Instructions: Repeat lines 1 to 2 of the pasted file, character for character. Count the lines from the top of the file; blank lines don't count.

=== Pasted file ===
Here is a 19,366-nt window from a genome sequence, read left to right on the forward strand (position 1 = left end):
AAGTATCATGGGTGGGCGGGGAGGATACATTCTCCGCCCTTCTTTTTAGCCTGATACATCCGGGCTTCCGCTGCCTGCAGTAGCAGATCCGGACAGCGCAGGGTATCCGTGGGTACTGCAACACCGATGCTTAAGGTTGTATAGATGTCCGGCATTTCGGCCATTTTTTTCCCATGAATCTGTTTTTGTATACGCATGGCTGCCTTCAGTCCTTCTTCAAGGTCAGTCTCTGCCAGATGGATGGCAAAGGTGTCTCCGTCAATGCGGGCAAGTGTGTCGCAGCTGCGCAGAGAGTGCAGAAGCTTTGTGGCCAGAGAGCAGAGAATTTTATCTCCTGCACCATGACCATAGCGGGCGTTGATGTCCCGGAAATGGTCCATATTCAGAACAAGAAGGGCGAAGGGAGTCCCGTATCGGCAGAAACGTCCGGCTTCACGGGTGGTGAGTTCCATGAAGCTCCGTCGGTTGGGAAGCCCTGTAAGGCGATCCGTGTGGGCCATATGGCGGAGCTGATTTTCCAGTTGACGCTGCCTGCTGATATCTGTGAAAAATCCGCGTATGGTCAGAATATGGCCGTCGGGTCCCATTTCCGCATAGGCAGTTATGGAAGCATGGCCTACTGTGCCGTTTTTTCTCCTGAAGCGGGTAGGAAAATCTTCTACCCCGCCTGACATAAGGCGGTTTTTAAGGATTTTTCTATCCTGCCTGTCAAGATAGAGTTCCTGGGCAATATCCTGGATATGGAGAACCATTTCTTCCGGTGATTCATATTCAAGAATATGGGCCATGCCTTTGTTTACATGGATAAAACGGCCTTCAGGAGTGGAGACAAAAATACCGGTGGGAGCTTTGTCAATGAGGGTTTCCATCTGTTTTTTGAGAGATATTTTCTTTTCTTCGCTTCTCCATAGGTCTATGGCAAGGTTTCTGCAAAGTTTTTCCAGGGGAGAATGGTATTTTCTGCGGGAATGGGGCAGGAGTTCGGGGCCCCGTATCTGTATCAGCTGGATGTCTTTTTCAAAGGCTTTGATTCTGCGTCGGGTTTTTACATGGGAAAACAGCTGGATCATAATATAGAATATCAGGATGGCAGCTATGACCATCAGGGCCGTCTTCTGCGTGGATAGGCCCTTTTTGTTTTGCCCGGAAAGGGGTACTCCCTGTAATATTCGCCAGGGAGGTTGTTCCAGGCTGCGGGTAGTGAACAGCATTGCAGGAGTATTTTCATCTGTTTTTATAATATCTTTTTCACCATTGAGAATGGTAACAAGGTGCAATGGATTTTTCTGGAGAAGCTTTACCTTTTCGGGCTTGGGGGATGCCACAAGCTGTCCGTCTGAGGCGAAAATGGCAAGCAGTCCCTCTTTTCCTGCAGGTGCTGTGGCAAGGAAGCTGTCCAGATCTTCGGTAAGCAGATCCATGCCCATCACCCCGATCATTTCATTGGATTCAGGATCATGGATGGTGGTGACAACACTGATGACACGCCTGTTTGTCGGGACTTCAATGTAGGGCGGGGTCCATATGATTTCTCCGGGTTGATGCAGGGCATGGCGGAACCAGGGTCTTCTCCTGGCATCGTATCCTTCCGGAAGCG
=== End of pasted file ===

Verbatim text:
Here is a 19,366-nt window from a genome sequence, read left to right on the forward strand (position 1 = left end):
AAGTATCATGGGTGGGCGGGGAGGATACATTCTCCGCCCTTCTTTTTAGCCTGATACATCCGGGCTTCCGCTGCCTGCAGTAGCAGATCCGGACAGCGCAGGGTATCCGTGGGTACTGCAACACCGATGCTTAAGGTTGTATAGATGTCCGGCATTTCGGCCATTTTTTTCCCATGAATCTGTTTTTGTATACGCATGGCTGCCTTCAGTCCTTCTTCAAGGTCAGTCTCTGCCAGATGGATGGCAAAGGTGTCTCCGTCAATGCGGGCAAGTGTGTCGCAGCTGCGCAGAGAGTGCAGAAGCTTTGTGGCCAGAGAGCAGAGAATTTTATCTCCTGCACCATGACCATAGCGGGCGTTGATGTCCCGGAAATGGTCCATATTCAGAACAAGAAGGGCGAAGGGAGTCCCGTATCGGCAGAAACGTCCGGCTTCACGGGTGGTGAGTTCCATGAAGCTCCGTCGGTTGGGAAGCCCTGTAAGGCGATCCGTGTGGGCCATATGGCGGAGCTGATTTTCCAGTTGACGCTGCCTGCTGATATCTGTGAAAAATCCGCGTATGGTCAGAATATGGCCGTCGGGTCCCATTTCCGCATAGGCAGTTATGGAAGCATGGCCTACTGTGCCGTTTTTTCTCCTGAAGCGGGTAGGAAAATCTTCTACCCCGCCTGACATAAGGCGGTTTTTAAGGATTTTTCTATCCTGCCTGTCAAGATAGAGTTCCTGGGCAATATCCTGGATATGGAGAACCATTTCTTCCGGTGATTCATATTCAAGAATATGGGCCATGCCTTTGTTTACATGGATAAAACGGCCTTCAGGAGTGGAGACAAAAATACCGGTGGGAGCTTTGTCAATGAGGGTTTCCATCTGTTTTTTGAGAGATATTTTCTTTTCTTCGCTTCTCCATAGGTCTATGGCAAGGTTTCTGCAAAGTTTTTCCAGGGGAGAATGGTATTTTCTGCGGGAATGGGGCAGGAGTTCGGGGCCCCGTATCTGTATCAGCTGGATGTCTTTTTCAAAGGCTTTGATTCTGCGTCGGGTTTTTACATGGGAAAACAGCTGGATCATAATATAGAATATCAGGATGGCAGCTATGACCATCAGGGCCGTCTTCTGCGTGGATAGGCCCTTTTTGTTTTGCCCGGAAAGGGGTACTCCCTGTAATATTCGCCAGGGAGGTTGTTCCAGGCTGCGGGTAGTGAACAGCATTGCAGGAGTATTTTCATCTGTTTTTATAATATCTTTTTCACCATTGAGAATGGTAACAAGGTGCAATGGATTTTTCTGGAGAAGCTTTACCTTTTCGGGCTTGGGGGATGCCACAAGCTGTCCGTCTGAGGCGAAAATGGCAAGCAGTCCCTCTTTTCCTGCAGGTGCTGTGGCAAGGAAGCTGTCCAGATCTTCGGTAAGCAGATCCATGCCCATCACCCCGATCATTTCATTGGATTCAGGATCATGGATGGTGGTGACAACACTGATGACACGCCTGTTTGTCGGGACTTCAATGTAGGGCGGGGTCCATATGATTTCTCCGGGTTGATGCAGGGCATGGCGGAACCAGGGTCTTCTCCTGGCATCGTATCCTTCCGGAAGCG